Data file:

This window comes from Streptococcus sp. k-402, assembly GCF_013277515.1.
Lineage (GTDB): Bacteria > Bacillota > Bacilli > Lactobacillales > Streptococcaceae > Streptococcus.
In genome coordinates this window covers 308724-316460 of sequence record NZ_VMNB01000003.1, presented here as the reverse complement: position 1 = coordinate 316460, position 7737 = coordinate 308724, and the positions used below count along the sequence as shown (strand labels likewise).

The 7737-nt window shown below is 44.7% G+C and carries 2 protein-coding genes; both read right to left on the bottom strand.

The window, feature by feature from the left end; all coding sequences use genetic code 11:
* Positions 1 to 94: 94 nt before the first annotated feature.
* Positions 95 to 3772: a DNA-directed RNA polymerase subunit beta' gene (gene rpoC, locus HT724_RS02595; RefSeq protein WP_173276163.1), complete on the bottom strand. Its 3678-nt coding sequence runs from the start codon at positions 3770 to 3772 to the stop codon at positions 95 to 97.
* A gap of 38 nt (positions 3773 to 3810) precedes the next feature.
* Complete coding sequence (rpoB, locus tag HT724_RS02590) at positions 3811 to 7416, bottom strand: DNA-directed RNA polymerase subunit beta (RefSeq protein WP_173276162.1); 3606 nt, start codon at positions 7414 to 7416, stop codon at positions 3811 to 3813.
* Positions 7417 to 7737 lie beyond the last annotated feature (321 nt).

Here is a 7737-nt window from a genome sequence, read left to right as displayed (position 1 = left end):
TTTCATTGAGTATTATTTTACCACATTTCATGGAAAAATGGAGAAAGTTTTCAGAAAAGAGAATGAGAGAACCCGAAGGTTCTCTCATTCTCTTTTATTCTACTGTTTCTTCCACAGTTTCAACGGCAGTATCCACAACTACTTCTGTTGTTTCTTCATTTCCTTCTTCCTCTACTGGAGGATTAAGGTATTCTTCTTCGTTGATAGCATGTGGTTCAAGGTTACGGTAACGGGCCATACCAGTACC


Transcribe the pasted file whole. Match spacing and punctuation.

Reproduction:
This window comes from Streptococcus sp. k-402, assembly GCF_013277515.1.
Lineage (GTDB): Bacteria > Bacillota > Bacilli > Lactobacillales > Streptococcaceae > Streptococcus.
In genome coordinates this window covers 308724-316460 of sequence record NZ_VMNB01000003.1, presented here as the reverse complement: position 1 = coordinate 316460, position 7737 = coordinate 308724, and the positions used below count along the sequence as shown (strand labels likewise).

The 7737-nt window shown below is 44.7% G+C and carries 2 protein-coding genes; both read right to left on the bottom strand.

The window, feature by feature from the left end; all coding sequences use genetic code 11:
* Positions 1 to 94: 94 nt before the first annotated feature.
* Positions 95 to 3772: a DNA-directed RNA polymerase subunit beta' gene (gene rpoC, locus HT724_RS02595; RefSeq protein WP_173276163.1), complete on the bottom strand. Its 3678-nt coding sequence runs from the start codon at positions 3770 to 3772 to the stop codon at positions 95 to 97.
* A gap of 38 nt (positions 3773 to 3810) precedes the next feature.
* Complete coding sequence (rpoB, locus tag HT724_RS02590) at positions 3811 to 7416, bottom strand: DNA-directed RNA polymerase subunit beta (RefSeq protein WP_173276162.1); 3606 nt, start codon at positions 7414 to 7416, stop codon at positions 3811 to 3813.
* Positions 7417 to 7737 lie beyond the last annotated feature (321 nt).

Here is a 7737-nt window from a genome sequence, read left to right as displayed (position 1 = left end):
TTTCATTGAGTATTATTTTACCACATTTCATGGAAAAATGGAGAAAGTTTTCAGAAAAGAGAATGAGAGAACCCGAAGGTTCTCTCATTCTCTTTTATTCTACTGTTTCTTCCACAGTTTCAACGGCAGTATCCACAACTACTTCTGTTGTTTCTTCATTTCCTTCTTCCTCTACTGGAGGATTAAGGTATTCTTCTTCGTTGATAGCATGTGGTTCAAGGTTACGGTAACGGGCCATACCAGTACC